The second half of the movie deals with Emilie's struggle to free herself and her children from the Bishop. As part of this struggle, Alexander is led deeper into the realms of magic and the supernatural. With help from their old friend Isak Jacobi (Erland Josephson), a Jewish antiques dealer, as well as some magic, the children are smuggled out of the house, but the Ekdahls' attempts to bribe or threaten the bishop into divorce fail.
When Alexander and his sister are rescued from the clutches of the bishop, they are taken to the home of Isak Jacobi. It is an exotic world of mysterious rooms filled with antiques, artifacts and life-sized puppets. Here Alexander will learn the real power of the imagination, where, as the quote from August Strindberg's "Dream Play," which closes the film, states, "Everything is possible and probable... On a flimsy framework of reality, the imagination spins, weaving new patterns."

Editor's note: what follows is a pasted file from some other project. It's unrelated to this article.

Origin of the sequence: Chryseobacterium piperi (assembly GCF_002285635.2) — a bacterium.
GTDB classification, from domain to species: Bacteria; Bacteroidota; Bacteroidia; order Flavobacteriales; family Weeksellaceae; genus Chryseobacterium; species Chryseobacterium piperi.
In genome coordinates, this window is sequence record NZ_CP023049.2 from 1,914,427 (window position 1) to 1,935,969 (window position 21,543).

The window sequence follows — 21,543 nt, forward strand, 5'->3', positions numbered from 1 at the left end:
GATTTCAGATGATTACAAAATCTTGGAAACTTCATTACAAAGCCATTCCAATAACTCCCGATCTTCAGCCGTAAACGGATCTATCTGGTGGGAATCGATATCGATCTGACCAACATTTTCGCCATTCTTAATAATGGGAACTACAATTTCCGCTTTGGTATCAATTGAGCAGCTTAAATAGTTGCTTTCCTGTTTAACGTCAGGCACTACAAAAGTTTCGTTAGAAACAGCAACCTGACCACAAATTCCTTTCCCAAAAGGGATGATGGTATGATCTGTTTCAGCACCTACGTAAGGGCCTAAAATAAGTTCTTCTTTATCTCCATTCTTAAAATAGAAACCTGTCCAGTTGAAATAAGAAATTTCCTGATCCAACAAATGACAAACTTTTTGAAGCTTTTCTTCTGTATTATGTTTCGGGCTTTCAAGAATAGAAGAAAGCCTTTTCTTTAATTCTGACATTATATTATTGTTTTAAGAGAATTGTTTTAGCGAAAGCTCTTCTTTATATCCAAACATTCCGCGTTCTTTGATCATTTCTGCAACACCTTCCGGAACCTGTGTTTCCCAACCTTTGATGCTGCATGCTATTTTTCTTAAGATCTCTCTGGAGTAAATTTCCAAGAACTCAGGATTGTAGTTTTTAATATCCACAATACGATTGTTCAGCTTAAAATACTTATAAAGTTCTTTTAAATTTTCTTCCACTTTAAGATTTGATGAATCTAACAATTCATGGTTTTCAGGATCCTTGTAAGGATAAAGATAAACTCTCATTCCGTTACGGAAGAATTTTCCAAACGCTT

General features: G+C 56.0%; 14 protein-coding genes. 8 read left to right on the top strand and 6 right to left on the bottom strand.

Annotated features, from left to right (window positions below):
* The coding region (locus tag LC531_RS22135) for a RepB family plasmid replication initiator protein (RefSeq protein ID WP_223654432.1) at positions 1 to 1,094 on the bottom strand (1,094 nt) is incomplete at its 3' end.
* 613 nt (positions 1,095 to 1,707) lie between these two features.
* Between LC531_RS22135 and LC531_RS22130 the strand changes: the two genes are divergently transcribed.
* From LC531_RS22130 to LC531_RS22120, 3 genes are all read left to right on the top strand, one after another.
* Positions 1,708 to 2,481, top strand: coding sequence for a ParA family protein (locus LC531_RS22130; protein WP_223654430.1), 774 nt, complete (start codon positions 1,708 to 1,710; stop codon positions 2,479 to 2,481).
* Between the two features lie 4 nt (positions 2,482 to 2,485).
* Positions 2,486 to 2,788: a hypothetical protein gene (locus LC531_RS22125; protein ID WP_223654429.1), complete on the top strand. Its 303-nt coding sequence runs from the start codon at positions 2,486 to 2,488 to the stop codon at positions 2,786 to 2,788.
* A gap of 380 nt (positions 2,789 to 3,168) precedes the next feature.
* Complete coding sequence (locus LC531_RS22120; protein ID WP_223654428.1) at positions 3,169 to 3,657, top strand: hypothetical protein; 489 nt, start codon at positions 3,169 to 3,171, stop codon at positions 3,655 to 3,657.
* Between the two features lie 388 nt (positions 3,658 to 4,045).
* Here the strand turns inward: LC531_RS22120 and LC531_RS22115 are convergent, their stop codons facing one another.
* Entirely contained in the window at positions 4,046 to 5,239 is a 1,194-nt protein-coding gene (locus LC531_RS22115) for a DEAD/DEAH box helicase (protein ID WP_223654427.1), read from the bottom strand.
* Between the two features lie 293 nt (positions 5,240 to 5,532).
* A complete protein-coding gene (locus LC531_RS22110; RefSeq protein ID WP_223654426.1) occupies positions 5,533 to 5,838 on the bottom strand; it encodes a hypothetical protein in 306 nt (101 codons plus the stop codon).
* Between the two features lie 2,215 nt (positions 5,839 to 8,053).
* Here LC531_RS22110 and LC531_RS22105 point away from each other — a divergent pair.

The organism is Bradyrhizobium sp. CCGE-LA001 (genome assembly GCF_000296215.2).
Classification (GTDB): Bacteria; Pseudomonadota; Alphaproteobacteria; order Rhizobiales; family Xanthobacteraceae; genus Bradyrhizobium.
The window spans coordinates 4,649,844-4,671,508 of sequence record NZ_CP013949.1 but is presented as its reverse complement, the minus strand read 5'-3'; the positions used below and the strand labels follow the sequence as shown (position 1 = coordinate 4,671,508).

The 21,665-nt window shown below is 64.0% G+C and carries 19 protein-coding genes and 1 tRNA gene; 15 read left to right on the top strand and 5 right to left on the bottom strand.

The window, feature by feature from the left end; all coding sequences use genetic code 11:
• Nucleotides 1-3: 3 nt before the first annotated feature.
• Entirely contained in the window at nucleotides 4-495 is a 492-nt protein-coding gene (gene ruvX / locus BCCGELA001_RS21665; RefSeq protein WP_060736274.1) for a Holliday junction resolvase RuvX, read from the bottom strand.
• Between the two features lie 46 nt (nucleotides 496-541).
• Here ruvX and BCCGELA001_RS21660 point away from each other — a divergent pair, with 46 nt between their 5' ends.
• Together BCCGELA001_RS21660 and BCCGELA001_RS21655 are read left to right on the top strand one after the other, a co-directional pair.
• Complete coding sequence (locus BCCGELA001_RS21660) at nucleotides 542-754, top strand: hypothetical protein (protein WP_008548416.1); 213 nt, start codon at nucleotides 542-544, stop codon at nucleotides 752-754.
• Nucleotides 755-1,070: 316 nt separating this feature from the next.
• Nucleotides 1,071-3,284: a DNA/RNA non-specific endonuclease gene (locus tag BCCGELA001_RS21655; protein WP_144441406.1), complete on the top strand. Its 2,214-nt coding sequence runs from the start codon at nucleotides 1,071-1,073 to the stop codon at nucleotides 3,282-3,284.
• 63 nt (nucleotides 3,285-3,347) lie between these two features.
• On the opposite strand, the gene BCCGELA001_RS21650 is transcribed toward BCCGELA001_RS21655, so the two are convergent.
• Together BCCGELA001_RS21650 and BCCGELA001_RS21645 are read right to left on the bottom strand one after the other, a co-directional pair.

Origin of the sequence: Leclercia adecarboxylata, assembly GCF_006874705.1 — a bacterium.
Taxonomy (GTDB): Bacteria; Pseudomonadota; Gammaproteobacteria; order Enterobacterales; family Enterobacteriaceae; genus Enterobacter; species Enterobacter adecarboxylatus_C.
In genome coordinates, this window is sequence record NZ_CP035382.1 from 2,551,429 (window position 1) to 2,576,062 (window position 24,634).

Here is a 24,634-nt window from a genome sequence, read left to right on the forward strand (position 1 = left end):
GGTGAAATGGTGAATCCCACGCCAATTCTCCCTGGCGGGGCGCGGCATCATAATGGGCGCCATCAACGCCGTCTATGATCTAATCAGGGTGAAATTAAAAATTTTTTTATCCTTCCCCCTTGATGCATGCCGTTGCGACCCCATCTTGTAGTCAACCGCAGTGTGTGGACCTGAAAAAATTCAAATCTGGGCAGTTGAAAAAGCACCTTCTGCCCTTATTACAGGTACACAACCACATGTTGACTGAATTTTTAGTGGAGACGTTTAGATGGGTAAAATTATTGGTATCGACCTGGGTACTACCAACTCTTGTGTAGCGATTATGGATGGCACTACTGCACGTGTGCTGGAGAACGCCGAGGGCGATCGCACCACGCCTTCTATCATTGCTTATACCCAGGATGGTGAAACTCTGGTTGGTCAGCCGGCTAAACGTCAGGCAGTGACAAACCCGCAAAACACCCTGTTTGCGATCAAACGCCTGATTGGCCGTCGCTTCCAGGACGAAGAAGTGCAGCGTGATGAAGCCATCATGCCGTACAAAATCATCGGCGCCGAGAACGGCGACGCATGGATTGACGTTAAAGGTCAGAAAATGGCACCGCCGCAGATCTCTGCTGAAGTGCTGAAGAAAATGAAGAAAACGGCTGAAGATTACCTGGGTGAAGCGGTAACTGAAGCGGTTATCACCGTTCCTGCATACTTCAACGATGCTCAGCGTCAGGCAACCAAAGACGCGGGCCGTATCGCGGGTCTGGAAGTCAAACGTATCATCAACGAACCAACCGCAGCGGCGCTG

Unlike some of Bergman's earlier, bleaker works, Fanny and Alexander allows the life-denying rigidity of Vergerus to be subsumed by the warmth and humanity of the Ekdahls. At a lavish family banquet, Alexander's uncle Gustav makes a speech extolling the virtues of living in the "little world" by which he seems to mean both the theater and the secular world of everyday human interaction. Bergman uses Gustav to state a decided bias toward small, made-made illusions over grand theistic ones.